Content Marketing

HBO Rejects Fans’ Web-Only Programming Plea

A fan campaign that aimed to persuade premium cable channel HBO to offer a web-only option was shot down by the company last week.

The campaign, titled “Take My Money, HBO!,” featured fans tweeting exactly how much they would pay per month for a standalone HBO Go subscription, according to the New York Times.

On June 6, HBO tweeted, “Love the love for HBO. Keep it up. For now, @RyanLawler @TechCrunch has it right: http://itsh.bo/JLtSFE #takemymoneyHBO.”

The company pretty much agreed with Lawler, who says that offering a web-only subscription would be detrimental to cable subscription rates since most people said they would pay about $12 a month for the channel.

It’s not uncommon for brands to provide customers with supplementary show content, such as behind-the-scene videos, commentary, and extra scenes. But web-only television hasn’t exactly caught on yet.

According to Nielsen statistics, 145 million people watch video on the Internet, while 290 million watch television on their sets. In a report covering 2011 viewing habits, Nielsen found that Americans watched almost 33 hours of traditional television per week, while spending just under 4 hours per week watching online video.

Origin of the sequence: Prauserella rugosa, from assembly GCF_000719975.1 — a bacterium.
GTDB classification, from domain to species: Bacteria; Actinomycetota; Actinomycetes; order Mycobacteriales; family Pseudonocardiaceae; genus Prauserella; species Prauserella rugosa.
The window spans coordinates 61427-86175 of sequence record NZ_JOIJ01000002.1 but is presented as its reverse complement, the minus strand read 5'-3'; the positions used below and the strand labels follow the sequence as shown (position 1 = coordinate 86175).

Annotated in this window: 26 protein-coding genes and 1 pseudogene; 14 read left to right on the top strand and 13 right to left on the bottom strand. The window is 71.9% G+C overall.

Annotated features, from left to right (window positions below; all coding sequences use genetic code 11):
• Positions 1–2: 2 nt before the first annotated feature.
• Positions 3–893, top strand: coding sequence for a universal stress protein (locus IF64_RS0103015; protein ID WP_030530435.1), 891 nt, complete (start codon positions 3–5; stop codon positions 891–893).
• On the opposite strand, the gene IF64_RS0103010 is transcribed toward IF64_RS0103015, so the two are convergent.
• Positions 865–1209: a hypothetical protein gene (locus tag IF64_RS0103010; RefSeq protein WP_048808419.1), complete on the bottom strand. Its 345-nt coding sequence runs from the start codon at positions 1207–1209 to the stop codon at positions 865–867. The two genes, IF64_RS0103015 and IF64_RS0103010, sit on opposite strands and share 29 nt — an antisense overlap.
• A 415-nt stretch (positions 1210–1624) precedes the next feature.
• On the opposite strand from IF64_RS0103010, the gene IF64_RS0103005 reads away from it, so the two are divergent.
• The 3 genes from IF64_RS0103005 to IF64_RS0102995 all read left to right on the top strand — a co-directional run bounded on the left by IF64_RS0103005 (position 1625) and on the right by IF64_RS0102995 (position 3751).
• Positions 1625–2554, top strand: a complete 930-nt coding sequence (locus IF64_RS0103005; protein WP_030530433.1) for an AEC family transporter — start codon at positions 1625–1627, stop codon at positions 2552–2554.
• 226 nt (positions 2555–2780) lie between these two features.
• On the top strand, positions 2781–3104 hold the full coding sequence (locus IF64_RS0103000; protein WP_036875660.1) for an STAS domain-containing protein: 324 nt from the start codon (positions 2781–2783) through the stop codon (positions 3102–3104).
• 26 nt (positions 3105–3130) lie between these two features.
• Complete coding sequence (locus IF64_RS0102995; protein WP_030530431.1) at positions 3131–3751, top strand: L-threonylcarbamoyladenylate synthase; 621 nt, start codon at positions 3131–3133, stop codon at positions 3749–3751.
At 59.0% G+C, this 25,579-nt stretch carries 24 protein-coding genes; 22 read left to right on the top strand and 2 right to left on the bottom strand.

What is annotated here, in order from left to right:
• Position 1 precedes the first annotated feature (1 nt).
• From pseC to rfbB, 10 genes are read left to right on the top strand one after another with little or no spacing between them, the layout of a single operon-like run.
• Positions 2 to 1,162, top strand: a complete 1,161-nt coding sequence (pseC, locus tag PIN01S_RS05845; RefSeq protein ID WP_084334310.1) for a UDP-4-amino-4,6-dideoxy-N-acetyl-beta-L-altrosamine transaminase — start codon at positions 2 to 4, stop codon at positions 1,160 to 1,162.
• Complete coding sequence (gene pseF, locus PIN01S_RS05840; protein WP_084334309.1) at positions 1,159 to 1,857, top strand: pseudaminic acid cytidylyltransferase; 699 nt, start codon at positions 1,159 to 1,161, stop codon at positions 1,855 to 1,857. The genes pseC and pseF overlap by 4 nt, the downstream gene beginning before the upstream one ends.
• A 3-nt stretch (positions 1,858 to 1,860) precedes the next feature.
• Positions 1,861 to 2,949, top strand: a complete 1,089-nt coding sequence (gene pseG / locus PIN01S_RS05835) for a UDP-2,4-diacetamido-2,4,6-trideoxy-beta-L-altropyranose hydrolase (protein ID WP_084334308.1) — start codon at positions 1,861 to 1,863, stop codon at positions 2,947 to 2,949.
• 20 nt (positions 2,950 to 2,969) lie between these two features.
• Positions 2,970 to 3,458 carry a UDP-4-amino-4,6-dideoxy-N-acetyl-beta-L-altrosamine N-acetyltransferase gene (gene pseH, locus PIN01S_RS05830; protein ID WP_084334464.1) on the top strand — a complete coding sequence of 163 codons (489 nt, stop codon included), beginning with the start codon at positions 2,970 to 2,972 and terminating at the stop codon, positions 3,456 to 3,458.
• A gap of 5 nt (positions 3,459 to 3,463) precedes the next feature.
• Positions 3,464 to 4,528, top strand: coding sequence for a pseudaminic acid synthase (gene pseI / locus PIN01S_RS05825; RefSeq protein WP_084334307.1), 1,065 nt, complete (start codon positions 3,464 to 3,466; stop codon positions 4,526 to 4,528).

It may take a long time and advances in technology until customers are as comfortable watching videos on their computers as they are watching it on sets.

For now, companies are using social media to dictate what they put on traditional television, either by letting viewers weigh in on show aspects or only producing television that has a social media buzz around it.


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